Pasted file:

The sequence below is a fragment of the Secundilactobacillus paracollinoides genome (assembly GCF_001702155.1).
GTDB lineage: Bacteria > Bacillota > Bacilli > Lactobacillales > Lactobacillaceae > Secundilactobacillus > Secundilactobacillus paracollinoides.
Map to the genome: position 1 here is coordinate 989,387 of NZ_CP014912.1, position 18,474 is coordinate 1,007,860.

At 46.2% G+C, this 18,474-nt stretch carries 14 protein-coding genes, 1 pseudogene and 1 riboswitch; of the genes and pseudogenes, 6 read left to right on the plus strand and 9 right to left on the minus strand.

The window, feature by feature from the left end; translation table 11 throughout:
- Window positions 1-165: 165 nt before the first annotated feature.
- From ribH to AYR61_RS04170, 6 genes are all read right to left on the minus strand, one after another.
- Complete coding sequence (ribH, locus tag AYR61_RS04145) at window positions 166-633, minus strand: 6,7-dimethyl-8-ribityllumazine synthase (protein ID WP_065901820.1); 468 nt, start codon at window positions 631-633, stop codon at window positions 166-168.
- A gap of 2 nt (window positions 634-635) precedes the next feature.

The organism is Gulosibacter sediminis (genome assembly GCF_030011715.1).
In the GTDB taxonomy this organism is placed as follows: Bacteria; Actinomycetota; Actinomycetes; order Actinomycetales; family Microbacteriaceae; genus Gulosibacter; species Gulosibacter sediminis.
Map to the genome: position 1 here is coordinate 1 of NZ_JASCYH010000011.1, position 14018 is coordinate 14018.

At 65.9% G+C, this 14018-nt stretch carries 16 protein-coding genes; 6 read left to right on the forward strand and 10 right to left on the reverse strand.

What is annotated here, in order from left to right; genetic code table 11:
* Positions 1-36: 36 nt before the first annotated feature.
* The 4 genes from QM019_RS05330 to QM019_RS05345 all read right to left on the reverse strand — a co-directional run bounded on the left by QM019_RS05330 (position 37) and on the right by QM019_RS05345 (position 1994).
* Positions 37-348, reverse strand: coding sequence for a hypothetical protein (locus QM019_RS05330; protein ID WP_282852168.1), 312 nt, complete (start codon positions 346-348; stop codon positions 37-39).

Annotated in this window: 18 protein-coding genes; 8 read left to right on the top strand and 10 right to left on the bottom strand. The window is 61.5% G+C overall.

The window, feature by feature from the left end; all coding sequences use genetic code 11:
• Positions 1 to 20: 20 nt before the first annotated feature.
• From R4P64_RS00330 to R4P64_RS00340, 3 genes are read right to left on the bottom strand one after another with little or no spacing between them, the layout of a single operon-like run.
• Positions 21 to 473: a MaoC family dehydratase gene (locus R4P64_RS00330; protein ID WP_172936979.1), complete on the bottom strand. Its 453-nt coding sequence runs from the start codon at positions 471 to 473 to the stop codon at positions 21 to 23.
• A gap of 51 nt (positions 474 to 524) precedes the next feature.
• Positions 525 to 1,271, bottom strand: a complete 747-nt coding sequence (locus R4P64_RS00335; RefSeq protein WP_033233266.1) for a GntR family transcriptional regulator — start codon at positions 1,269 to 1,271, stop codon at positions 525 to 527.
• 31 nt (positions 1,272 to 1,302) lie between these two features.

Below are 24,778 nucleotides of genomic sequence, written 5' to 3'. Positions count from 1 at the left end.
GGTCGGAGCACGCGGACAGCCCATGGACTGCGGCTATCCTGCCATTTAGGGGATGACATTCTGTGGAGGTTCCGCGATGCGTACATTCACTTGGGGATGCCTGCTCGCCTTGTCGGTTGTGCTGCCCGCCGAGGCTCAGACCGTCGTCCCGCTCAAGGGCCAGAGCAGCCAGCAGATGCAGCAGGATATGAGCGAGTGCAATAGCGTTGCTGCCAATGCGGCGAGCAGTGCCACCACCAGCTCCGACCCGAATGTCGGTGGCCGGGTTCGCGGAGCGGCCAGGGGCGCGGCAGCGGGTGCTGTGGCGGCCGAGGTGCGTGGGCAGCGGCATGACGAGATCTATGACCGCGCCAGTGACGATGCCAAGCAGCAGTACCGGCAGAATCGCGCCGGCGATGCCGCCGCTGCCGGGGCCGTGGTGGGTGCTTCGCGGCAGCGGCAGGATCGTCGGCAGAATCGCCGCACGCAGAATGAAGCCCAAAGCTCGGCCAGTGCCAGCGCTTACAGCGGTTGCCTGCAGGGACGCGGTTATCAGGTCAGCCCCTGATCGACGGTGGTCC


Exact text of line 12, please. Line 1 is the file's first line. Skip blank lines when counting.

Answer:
Map to the genome: position 1 here is coordinate 1 of NZ_JASCYH010000011.1, position 14018 is coordinate 14018.